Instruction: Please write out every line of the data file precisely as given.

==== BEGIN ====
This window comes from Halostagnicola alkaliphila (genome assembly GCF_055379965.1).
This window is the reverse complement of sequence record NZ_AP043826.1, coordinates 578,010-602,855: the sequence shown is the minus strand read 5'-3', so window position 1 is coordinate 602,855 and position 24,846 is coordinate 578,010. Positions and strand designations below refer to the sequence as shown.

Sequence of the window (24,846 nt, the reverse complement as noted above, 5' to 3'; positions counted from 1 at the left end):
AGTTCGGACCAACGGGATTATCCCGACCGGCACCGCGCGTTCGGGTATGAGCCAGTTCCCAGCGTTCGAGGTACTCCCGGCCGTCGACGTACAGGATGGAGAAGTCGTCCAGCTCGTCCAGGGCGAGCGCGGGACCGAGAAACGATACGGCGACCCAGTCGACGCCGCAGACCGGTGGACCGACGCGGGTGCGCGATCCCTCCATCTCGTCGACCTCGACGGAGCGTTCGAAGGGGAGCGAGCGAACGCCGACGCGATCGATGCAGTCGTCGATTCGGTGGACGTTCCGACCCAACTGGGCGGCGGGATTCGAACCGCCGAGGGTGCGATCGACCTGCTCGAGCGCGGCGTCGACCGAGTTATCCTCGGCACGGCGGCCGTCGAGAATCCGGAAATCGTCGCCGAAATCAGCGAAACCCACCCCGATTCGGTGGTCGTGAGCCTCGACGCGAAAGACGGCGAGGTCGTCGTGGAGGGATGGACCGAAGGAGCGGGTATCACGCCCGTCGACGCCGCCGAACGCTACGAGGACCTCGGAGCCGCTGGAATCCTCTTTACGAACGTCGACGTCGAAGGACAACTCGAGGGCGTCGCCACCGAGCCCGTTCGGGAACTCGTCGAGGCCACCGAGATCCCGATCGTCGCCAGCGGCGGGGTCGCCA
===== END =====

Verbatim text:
This window comes from Halostagnicola alkaliphila (genome assembly GCF_055379965.1).
This window is the reverse complement of sequence record NZ_AP043826.1, coordinates 578,010-602,855: the sequence shown is the minus strand read 5'-3', so window position 1 is coordinate 602,855 and position 24,846 is coordinate 578,010. Positions and strand designations below refer to the sequence as shown.

Sequence of the window (24,846 nt, the reverse complement as noted above, 5' to 3'; positions counted from 1 at the left end):
AGTTCGGACCAACGGGATTATCCCGACCGGCACCGCGCGTTCGGGTATGAGCCAGTTCCCAGCGTTCGAGGTACTCCCGGCCGTCGACGTACAGGATGGAGAAGTCGTCCAGCTCGTCCAGGGCGAGCGCGGGACCGAGAAACGATACGGCGACCCAGTCGACGCCGCAGACCGGTGGACCGACGCGGGTGCGCGATCCCTCCATCTCGTCGACCTCGACGGAGCGTTCGAAGGGGAGCGAGCGAACGCCGACGCGATCGATGCAGTCGTCGATTCGGTGGACGTTCCGACCCAACTGGGCGGCGGGATTCGAACCGCCGAGGGTGCGATCGACCTGCTCGAGCGCGGCGTCGACCGAGTTATCCTCGGCACGGCGGCCGTCGAGAATCCGGAAATCGTCGCCGAAATCAGCGAAACCCACCCCGATTCGGTGGTCGTGAGCCTCGACGCGAAAGACGGCGAGGTCGTCGTGGAGGGATGGACCGAAGGAGCGGGTATCACGCCCGTCGACGCCGCCGAACGCTACGAGGACCTCGGAGCCGCTGGAATCCTCTTTACGAACGTCGACGTCGAAGGACAACTCGAGGGCGTCGCCACCGAGCCCGTTCGGGAACTCGTCGAGGCCACCGAGATCCCGATCGTCGCCAGCGGCGGGGTCGCCA